I always thought the part in Octavia Butler’s Parable of the Sower where a Black revolutionary organizer wants to lead Black and brown people to space was corny. It’s not.
Like so much else in Butler’s Parable series, it’s directly relevant to movements being led by Black, Indigenous, Asian and Latinx people today.
Published in 1993, Sower and its sequel, Parable of the Talents, is enjoying a surge in readership. This September, it made the New York Times Bestsellers list — a first for Butler, though she was awarded the MacArthur “Genius” award, and won both the Hugo and Nebula awards throughout her career. And while I’d hate to be reading the book for the first time right now — it’s too distressingly prescient — I am grateful that we have Butler’s vision. And Butler’s vision led us straight into outer space.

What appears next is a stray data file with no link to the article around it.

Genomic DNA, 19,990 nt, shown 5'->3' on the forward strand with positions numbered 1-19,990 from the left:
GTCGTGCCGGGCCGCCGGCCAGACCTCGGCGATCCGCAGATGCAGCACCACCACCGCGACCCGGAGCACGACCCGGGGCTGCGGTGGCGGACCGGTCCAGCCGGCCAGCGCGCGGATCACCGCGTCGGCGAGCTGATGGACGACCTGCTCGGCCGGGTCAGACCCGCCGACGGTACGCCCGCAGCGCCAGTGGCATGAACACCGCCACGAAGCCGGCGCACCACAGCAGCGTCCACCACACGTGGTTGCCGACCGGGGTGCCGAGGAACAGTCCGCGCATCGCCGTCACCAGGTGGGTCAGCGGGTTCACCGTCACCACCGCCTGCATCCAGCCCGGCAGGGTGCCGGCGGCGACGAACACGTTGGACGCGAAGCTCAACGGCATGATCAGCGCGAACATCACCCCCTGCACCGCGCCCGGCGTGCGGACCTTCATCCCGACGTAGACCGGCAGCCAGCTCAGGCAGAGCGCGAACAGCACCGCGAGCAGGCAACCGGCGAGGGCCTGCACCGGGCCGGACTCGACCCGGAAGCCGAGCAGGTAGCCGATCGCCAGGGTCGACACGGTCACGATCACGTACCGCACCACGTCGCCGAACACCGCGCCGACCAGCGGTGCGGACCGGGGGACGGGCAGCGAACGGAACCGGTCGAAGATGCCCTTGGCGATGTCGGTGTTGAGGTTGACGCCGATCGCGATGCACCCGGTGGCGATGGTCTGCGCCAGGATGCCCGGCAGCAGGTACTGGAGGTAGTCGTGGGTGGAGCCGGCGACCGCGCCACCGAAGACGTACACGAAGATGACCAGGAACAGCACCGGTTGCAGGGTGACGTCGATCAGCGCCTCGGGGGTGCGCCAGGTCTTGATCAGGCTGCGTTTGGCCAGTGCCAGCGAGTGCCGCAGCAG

Specifically, it leads us into outer space through a movement shaped by the novel’s protagonist: a revolutionary Black woman. As she flees from a burned and dry Los Angeles and the…